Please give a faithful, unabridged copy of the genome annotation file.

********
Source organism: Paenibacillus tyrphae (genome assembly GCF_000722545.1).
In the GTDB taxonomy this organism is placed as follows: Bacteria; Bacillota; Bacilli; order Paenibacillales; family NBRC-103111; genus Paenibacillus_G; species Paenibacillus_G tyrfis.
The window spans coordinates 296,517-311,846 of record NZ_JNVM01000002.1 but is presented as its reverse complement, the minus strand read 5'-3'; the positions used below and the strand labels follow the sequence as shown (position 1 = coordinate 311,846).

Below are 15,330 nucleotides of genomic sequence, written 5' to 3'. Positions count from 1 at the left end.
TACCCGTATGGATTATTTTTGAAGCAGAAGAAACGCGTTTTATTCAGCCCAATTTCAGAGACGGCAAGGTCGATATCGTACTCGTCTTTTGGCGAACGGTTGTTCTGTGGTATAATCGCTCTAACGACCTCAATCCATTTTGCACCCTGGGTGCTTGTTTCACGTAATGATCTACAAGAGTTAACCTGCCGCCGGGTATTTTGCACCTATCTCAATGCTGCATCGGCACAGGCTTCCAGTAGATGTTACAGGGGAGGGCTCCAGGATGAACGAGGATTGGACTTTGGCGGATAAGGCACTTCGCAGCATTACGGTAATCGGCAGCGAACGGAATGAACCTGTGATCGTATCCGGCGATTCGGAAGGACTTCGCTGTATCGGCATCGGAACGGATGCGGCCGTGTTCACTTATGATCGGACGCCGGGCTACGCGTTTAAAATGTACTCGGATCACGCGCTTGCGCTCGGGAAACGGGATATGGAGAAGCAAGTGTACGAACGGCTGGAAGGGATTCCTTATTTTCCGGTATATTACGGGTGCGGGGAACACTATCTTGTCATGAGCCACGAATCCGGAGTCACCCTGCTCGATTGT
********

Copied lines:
Source organism: Paenibacillus tyrphae (genome assembly GCF_000722545.1).
In the GTDB taxonomy this organism is placed as follows: Bacteria; Bacillota; Bacilli; order Paenibacillales; family NBRC-103111; genus Paenibacillus_G; species Paenibacillus_G tyrfis.
The window spans coordinates 296,517-311,846 of record NZ_JNVM01000002.1 but is presented as its reverse complement, the minus strand read 5'-3'; the positions used below and the strand labels follow the sequence as shown (position 1 = coordinate 311,846).

Below are 15,330 nucleotides of genomic sequence, written 5' to 3'. Positions count from 1 at the left end.
TACCCGTATGGATTATTTTTGAAGCAGAAGAAACGCGTTTTATTCAGCCCAATTTCAGAGACGGCAAGGTCGATATCGTACTCGTCTTTTGGCGAACGGTTGTTCTGTGGTATAATCGCTCTAACGACCTCAATCCATTTTGCACCCTGGGTGCTTGTTTCACGTAATGATCTACAAGAGTTAACCTGCCGCCGGGTATTTTGCACCTATCTCAATGCTGCATCGGCACAGGCTTCCAGTAGATGTTACAGGGGAGGGCTCCAGGATGAACGAGGATTGGACTTTGGCGGATAAGGCACTTCGCAGCATTACGGTAATCGGCAGCGAACGGAATGAACCTGTGATCGTATCCGGCGATTCGGAAGGACTTCGCTGTATCGGCATCGGAACGGATGCGGCCGTGTTCACTTATGATCGGACGCCGGGCTACGCGTTTAAAATGTACTCGGATCACGCGCTTGCGCTCGGGAAACGGGATATGGAGAAGCAAGTGTACGAACGGCTGGAAGGGATTCCTTATTTTCCGGTATATTACGGGTGCGGGGAACACTATCTTGTCATGAGCCACGAATCCGGAGTCACCCTGCTCGATTGT